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Directed by  Munsur Ali

Shongram is a Bengal film set during the heated conflict of the Bangladesh Liberation War of 1971. The film follows Karim, a young and cheery man, as he goes from an innocent and carefree civilian to a broken soul mired in the conflict. During this time, he falls in love, and tries to maintain that love during the violence whilst also seeking revenge against the man who ruined his life. The film is, in many ways, about holding onto your identity – specifically through language. The conflict between Urdu and Bengal is prominent throughout, and demonstrates how speech can be used to both oppress and covert. This is about the only interesting thing going on in Shongram, however.


The film at times is fairly well-shot; scenic images of the countryside are filmed with reverence and understanding of how to best present them, no scene is ever too dimly lit or out of focus and some genuine attention has been paid to framing. It’s a shame that the presentation of the film is so atrocious that it’s hard to ever really appreciate the better moments of it'[s aesthetic. The editing seems to betray any notion of coherency, with shots going on too long, ending too soon or cutting at bizarre moments. This is not to speak of the audio editing of the film if the film looks bad, it sounds abysmal. Audio levels would often vary wildly, ambient sound would look obviously, shoddy and invasive stock sound-effects that sounded out-of-place were rampant. The editing was somehow worse; the music would cut in at hilariously maudlin and over dramatic times and disappear just as quickly, only to cut back in when a character said the magic word. Shongram was almost certainly the worst-sounding movie I have ever seen in a cinema.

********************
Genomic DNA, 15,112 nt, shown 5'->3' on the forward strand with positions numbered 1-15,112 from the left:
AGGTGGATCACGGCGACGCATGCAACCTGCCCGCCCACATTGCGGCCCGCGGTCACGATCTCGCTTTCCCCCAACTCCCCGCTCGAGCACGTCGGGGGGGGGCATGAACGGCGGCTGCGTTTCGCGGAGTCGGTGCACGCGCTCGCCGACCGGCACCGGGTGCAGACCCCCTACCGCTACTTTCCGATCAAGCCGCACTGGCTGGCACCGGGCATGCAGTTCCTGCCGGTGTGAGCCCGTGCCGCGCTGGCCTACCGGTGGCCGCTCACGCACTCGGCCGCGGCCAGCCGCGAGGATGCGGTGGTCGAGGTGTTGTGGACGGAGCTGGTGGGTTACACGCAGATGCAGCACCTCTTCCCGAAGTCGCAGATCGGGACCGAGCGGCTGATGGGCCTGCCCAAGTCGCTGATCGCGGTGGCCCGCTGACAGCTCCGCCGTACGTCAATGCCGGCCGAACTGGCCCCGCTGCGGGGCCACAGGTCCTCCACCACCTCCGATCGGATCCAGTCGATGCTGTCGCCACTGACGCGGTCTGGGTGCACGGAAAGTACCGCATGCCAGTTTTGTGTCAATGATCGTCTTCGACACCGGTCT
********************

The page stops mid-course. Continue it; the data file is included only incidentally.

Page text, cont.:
The acting in the film ranges from competent to bad – though to be fair, the film itself is constantly escalating in scale. Every scene is more dramatic than the last – louder, more emotionally charged, and all without any satisfying build – so the actors are kind of backed into a corner and their only real option is hamming things up. This is not helped by the fact that characters are often incredibly broad and poorly defined – the “main villain” of the film being the worst. He is a man defined only by his love of killing – and he does so constantly. The film would easily lose thirty minutes of runtime if they removed scene after scene of he and his goons killing people. Just in case for some reason you weren’t convinced this man is in fact the bad man, the film throws in the fact that he is also a rapist, obviously. The atrocities commitment during wartime absolutely have their place on film; however they should never become mundane (or worse, simply become tools for making us hate the bad guy rather than the war itself).

Shongram 2

The film desperately wants to tell a serious story free from the bombastic shadow of Bollywood cinema (the Director himself stated so) – however the film falls victim to many Bollywood tropes, and in such a serious story it just feels out of place. The film runs on far too long, the female lead is on occasion shamed for not immediately accepting the male leads affectionate advances, the film switches from romance to horrors-of-war at breakneck speed, the characters are broad emotion and exposition-machines and yes, there is a musical number. Despite the fact the film genuinely feels like it wants to seriously recite the atrocities of the conflict, it can’t help but slip into these cartoonish traits. The tone, if there is a consistent one, is “weepy” more than anything else and honestly, it feels like this may have been it’s intention to a certain extent.


At the film’s end, a reporter takes the “story” of Shongram to her Editor. It’s a shame that some of the best acting in the film comes from the young reporter, because it’s wasted on a monumentally aggravating scene. She speaks with her straw man Editor, who says the words “I don’t have a soul” aloud before telling her no one cares about her story. He promises to read it, and the final shot is him throwing it in the bin. That’s right, the film has the audacity to say “no one cares about this story and it will never be told” and then run the credits completely oblivious to the irony.


Cultural differences must always b e kept in mind, along with budgetary constraints; however if a film is to be taken seriously, it’s unfair to permit it leeway because of them. The bottom line is that Shongram is an ugly movie with problems right at it’s core, regardless of it’s budget and origin. When I left the Cinema showing Shongram, I ultimately left longing for a much, much better movie – because God knows the subject matter deserved it.

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